Aspergers/ASD? I don't really know much about those but I will look them up and see if it fits DD at all. I suppose if it is then that would help towards finding a solution to these problems. I'm not sure though. I know a little boy at DS's nursery who has autism and he is nothing like DD. He doesn't talk much whereas she talks non stop sometimes, but like I said i don't know much about it. The only other thing I know about that little boy is my DS is very jealous of him because he gets to hold the calculator all day!

Thanks for asking for this thread to be moved btw, if you think it would be better somewhere else. I have no idea how to do that myself.

Hi OP, we've moved this thread into Special Needs: Education, hope you find the advice and support you need thanks

CatWantsPeopleFood Wed 19-Sep-12 17:18:55

Thanks for moving it.

LadySybildeChocolate Wed 19-Sep-12 17:43:49

My nephew has aspergers. He's a lovely little boy, but he can talk and talk about pop groups. I hope your DD has had a better day. smile

CatWantsPeopleFood Wed 19-Sep-12 18:33:07

Well according to her teacher she had a good day, a bit up and down (whatever that means) but generally good and better than yesterday. She did however forget to mention how DD acquired the large cut on her lip that she has come home with! So mostly tonight she has spent her time either complaining about how much it hurts or freaking out when it started bleeding again while she was eating dinner.

LadySybildeChocolate Wed 19-Sep-12 19:33:07

sad I hope it heals quickly. Does the school write a diary of her day for you? It can help if things are documented.

CatWantsPeopleFood Wed 19-Sep-12 21:19:59

No they don't write a diary. I have asked in the past to be told everything but it never lasts past a few weeks. The teacher has started a new sticker chart for DD today though and said they will try to get someone from Behaviour Support to see her next week.

LadySybildeChocolate Wed 19-Sep-12 22:38:14

They are not helping at all. Is there another school that she can go to? I'm not a huge fan of moving children to different schools, it sounds as though they are failing your daughter on so many levels though. sad

CatWantsPeopleFood Wed 19-Sep-12 23:01:47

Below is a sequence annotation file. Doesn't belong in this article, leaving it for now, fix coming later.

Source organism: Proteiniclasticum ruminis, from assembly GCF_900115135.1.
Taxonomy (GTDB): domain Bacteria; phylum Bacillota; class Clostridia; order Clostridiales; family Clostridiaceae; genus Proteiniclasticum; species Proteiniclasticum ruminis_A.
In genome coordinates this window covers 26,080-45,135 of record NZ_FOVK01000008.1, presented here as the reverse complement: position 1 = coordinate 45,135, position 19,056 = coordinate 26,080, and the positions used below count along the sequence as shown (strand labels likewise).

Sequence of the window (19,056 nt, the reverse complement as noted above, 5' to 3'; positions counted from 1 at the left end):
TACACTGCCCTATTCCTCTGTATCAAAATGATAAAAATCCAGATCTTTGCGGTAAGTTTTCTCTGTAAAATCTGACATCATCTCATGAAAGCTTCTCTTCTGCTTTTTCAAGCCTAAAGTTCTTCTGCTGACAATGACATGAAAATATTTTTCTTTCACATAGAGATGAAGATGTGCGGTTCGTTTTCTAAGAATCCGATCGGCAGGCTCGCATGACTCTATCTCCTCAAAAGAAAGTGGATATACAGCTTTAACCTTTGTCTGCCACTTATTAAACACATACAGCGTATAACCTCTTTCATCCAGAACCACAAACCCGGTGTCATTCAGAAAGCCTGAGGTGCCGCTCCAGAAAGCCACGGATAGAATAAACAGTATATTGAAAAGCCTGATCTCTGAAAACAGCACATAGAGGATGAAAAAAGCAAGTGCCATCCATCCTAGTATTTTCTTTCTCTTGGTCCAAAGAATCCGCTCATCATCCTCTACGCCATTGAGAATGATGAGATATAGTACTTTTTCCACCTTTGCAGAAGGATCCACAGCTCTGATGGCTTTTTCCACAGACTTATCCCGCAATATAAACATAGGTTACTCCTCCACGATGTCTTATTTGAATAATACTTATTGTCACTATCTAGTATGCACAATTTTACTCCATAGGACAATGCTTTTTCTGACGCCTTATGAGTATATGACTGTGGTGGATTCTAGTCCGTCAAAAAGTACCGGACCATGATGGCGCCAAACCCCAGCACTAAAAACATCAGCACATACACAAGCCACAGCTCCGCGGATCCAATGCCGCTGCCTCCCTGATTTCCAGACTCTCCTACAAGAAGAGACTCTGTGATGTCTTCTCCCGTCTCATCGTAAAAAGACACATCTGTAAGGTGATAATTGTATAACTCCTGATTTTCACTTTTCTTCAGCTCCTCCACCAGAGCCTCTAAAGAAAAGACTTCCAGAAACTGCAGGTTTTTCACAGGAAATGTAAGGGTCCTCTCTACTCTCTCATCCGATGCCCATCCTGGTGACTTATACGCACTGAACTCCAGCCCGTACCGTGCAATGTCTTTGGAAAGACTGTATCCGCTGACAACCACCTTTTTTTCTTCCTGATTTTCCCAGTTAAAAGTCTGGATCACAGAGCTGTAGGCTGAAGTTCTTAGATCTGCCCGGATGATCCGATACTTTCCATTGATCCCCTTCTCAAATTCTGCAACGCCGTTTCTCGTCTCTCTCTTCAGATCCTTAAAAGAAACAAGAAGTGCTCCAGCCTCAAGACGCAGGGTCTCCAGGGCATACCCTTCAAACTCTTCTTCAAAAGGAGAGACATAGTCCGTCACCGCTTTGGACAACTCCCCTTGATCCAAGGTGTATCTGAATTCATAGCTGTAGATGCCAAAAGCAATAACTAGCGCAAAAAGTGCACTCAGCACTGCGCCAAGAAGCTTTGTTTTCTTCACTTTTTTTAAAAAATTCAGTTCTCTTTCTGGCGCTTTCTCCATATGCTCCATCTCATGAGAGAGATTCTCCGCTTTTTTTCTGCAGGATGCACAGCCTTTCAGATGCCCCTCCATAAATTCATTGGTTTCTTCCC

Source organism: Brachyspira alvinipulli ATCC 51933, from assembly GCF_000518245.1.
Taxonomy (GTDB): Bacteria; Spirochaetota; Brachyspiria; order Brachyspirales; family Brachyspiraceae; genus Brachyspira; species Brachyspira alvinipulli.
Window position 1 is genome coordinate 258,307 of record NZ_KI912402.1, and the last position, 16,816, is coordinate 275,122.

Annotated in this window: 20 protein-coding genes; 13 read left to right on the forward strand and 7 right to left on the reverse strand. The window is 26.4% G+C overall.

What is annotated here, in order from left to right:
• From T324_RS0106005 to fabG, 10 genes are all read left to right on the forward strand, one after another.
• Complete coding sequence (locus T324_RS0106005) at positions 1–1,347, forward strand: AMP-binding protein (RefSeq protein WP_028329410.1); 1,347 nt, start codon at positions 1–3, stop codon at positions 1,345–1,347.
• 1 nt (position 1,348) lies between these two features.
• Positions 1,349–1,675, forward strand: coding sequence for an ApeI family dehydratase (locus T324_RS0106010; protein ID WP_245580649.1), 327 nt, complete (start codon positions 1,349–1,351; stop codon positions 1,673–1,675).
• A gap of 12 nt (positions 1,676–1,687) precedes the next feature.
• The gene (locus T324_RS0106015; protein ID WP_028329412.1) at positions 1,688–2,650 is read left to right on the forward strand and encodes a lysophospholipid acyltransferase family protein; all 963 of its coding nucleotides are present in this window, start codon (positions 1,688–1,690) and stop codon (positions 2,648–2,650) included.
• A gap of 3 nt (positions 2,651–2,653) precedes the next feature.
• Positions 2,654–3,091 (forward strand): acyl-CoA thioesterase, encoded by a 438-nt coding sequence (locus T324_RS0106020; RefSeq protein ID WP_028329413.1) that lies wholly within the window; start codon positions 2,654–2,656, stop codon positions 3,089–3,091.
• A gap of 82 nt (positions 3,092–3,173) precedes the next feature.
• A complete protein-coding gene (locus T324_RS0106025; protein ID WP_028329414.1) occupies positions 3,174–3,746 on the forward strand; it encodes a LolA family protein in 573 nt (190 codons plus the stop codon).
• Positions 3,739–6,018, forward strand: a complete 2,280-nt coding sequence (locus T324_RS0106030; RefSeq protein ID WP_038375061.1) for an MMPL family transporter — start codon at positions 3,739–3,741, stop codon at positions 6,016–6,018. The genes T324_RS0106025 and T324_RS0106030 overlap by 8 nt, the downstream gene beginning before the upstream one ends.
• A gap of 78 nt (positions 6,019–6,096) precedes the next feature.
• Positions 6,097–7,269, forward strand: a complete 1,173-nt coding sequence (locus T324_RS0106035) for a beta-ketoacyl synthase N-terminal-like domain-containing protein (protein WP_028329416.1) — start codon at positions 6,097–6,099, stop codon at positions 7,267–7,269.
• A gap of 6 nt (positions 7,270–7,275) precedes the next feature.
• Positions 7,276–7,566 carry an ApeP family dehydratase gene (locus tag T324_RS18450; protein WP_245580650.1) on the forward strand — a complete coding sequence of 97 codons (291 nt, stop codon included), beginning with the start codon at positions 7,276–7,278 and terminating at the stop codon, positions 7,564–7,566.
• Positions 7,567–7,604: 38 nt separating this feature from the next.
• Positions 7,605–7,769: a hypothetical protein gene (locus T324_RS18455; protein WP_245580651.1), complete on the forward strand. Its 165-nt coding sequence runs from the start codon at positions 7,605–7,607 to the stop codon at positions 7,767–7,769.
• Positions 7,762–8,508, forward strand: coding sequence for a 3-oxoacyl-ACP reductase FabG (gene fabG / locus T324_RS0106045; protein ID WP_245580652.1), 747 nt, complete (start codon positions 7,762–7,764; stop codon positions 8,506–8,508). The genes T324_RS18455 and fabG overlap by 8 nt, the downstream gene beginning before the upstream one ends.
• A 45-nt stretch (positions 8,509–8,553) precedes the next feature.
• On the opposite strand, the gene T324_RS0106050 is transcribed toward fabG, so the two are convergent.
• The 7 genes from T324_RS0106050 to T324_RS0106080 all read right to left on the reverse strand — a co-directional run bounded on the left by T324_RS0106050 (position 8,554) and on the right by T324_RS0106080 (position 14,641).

There are no other primary schools nearby (this one is a 40 minute walk from home) and it would be a long way to travel to the other ones I know about. They are also in the opposite direction to the way I need to go, so would need to have breakfast club too. Also I have a DS at this chool so they would both need to move as I can't be in two places at once. I suppose its something I can look into though but I don't know if it would be any different and i think I would worry the upheaval would make DD's problems worse or if it was the same, changing school would have been a waste of time.

I wouldn't really know what to look for in a different school either as I obviously didn't do a good job choosing this one. I just picked the closest one to home because i thought that it would be fine. I don't have any experience with schools, only the ones I went to and that was just the closest to my house then too. My school experience was very different to DD's though because I was just allowed to do whatever I wanted most of the time.

LadySybildeChocolate Wed 19-Sep-12 23:11:40

Don't blame yourself, we've all made mistakes. I moved my son 3 times before I found the right primary for him. Have you thought about speaking to the school nurse? I worked with them here for a little while, they are so supportive and will liase with the school for you to make sure your daughter gets the care that she needs.

CatWantsPeopleFood Wed 19-Sep-12 23:25:01

I don't think that the school have a nurse. Its quite a small school and they just have a little first aid room for children to go to when they are sick/hurt. I've never actually seen a nurse in there, teachers/TAs just take them in there when necessary.

steppemum Wed 19-Sep-12 23:42:54

there will be a school nurse, there is a nurse responsible for your school, but she isn't on site, she probably has a dozen schools in her remit. You can request a meeting. You may be able to request a meeting without going through school. Have you tried your gp? If they are good they may be able to refer you.

I think the school is thinking along nehaviour lines, and there needs ot be a shift towards understanding her needs. that is possible. don't write them off yet.

LadySybildeChocolate Wed 19-Sep-12 23:43:14

All schools have access to a school nurse, even the tiny private ones. They are not always based in the school though. They usually pop in when needed, or to do the weight/height checks. Pop into reception tomorrow, tell them that you'd like to speak to the school nurse and they will arrange for her to call you, you don't need to say what it's about. The school nurse will call you and arrange to come and see you. You just need to tell her that your daughter is having some problems at school, and you don't know what to do. If you can explain what the problems are this will help, or if it helps to print this thread off and hand it to her rather then speak, then do that. They are lovely people, and she/he'll do their very best to help and support you and your daughter.

I'd be so proud if you were my mum, you sound as if you love your daughter very much. smile